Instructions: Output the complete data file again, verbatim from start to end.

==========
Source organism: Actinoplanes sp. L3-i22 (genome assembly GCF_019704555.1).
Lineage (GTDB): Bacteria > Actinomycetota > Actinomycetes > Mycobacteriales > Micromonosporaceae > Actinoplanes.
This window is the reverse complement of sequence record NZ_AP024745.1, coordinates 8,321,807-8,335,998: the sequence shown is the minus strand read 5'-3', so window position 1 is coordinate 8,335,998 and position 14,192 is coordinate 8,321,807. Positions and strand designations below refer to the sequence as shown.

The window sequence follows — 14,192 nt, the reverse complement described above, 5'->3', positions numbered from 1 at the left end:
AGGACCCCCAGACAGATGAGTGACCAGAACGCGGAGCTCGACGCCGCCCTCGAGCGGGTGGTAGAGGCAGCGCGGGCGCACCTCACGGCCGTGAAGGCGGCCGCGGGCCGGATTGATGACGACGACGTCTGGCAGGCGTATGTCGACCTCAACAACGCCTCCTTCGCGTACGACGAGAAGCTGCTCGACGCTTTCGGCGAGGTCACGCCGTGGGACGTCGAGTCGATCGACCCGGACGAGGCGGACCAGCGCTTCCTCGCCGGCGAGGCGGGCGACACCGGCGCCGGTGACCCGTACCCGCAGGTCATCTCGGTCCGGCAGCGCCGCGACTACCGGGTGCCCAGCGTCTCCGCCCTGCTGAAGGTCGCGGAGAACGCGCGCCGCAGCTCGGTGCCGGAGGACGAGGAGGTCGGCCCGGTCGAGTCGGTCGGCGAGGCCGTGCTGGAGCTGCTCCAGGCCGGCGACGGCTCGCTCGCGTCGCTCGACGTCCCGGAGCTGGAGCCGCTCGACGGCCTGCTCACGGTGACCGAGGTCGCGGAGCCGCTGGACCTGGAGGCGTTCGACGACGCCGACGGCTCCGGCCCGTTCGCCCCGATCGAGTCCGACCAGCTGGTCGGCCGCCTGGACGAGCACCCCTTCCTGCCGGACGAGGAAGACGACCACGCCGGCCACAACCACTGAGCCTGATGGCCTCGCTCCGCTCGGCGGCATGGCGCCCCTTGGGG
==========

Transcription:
Source organism: Actinoplanes sp. L3-i22 (genome assembly GCF_019704555.1).
Lineage (GTDB): Bacteria > Actinomycetota > Actinomycetes > Mycobacteriales > Micromonosporaceae > Actinoplanes.
This window is the reverse complement of sequence record NZ_AP024745.1, coordinates 8,321,807-8,335,998: the sequence shown is the minus strand read 5'-3', so window position 1 is coordinate 8,335,998 and position 14,192 is coordinate 8,321,807. Positions and strand designations below refer to the sequence as shown.

The window sequence follows — 14,192 nt, the reverse complement described above, 5'->3', positions numbered from 1 at the left end:
AGGACCCCCAGACAGATGAGTGACCAGAACGCGGAGCTCGACGCCGCCCTCGAGCGGGTGGTAGAGGCAGCGCGGGCGCACCTCACGGCCGTGAAGGCGGCCGCGGGCCGGATTGATGACGACGACGTCTGGCAGGCGTATGTCGACCTCAACAACGCCTCCTTCGCGTACGACGAGAAGCTGCTCGACGCTTTCGGCGAGGTCACGCCGTGGGACGTCGAGTCGATCGACCCGGACGAGGCGGACCAGCGCTTCCTCGCCGGCGAGGCGGGCGACACCGGCGCCGGTGACCCGTACCCGCAGGTCATCTCGGTCCGGCAGCGCCGCGACTACCGGGTGCCCAGCGTCTCCGCCCTGCTGAAGGTCGCGGAGAACGCGCGCCGCAGCTCGGTGCCGGAGGACGAGGAGGTCGGCCCGGTCGAGTCGGTCGGCGAGGCCGTGCTGGAGCTGCTCCAGGCCGGCGACGGCTCGCTCGCGTCGCTCGACGTCCCGGAGCTGGAGCCGCTCGACGGCCTGCTCACGGTGACCGAGGTCGCGGAGCCGCTGGACCTGGAGGCGTTCGACGACGCCGACGGCTCCGGCCCGTTCGCCCCGATCGAGTCCGACCAGCTGGTCGGCCGCCTGGACGAGCACCCCTTCCTGCCGGACGAGGAAGACGACCACGCCGGCCACAACCACTGAGCCTGATGGCCTCGCTCCGCTCGGCGGCATGGCGCCCCTTGGGG